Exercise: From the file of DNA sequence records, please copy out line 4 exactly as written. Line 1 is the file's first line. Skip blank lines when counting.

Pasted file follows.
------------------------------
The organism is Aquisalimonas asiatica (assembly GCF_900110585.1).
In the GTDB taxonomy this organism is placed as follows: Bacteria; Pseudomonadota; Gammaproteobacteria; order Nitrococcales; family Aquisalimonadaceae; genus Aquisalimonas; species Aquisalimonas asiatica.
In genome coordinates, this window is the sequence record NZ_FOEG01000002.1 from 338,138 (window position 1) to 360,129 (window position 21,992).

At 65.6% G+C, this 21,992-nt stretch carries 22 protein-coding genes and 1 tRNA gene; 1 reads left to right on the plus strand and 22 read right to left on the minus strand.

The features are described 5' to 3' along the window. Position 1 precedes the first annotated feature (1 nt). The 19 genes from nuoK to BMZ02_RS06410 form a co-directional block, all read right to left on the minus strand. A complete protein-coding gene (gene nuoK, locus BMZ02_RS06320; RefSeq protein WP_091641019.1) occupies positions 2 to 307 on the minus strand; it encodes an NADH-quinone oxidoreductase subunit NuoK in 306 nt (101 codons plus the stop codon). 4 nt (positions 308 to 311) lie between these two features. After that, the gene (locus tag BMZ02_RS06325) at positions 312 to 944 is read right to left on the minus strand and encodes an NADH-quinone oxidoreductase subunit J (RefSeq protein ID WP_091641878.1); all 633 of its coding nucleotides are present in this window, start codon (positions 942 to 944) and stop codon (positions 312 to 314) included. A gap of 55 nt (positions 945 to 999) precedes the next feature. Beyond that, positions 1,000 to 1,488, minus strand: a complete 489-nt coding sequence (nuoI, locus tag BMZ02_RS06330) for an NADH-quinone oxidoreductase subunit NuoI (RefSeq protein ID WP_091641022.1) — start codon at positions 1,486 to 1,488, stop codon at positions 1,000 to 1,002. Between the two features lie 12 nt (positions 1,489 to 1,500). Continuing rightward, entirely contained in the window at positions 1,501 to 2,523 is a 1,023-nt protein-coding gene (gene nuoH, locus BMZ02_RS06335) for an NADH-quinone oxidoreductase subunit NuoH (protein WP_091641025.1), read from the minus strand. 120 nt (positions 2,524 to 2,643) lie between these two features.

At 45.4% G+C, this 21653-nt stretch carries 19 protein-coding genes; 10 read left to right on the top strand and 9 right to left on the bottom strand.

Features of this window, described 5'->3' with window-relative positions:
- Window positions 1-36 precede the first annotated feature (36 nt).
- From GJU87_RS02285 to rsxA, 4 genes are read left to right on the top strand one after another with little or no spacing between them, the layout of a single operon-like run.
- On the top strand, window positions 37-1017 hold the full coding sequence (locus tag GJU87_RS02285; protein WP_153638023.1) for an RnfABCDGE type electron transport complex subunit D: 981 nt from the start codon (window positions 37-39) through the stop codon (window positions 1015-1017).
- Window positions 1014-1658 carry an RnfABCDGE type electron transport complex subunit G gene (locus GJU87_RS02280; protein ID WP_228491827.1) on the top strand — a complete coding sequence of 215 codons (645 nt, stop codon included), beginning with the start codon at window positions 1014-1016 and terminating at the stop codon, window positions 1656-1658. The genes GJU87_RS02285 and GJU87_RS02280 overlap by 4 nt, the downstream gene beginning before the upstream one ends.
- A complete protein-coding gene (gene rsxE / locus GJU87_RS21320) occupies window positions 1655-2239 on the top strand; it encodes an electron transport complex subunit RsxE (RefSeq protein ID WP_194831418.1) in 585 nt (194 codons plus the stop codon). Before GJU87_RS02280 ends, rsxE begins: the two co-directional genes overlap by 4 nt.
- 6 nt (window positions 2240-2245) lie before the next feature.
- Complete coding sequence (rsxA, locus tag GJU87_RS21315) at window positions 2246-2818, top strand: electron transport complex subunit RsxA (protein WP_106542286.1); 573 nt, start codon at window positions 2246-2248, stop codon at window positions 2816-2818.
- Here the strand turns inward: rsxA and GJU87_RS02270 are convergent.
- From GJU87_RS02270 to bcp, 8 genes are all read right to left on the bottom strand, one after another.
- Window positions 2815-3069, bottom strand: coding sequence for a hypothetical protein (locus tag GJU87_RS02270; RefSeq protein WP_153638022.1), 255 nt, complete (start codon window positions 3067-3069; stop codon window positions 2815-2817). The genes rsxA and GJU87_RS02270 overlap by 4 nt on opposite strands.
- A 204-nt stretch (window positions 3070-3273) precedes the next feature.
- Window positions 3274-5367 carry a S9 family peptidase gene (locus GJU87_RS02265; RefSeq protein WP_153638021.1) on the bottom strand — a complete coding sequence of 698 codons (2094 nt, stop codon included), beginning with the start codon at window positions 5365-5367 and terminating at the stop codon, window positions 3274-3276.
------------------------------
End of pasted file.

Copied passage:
At 65.6% G+C, this 21,992-nt stretch carries 22 protein-coding genes and 1 tRNA gene; 1 reads left to right on the plus strand and 22 read right to left on the minus strand.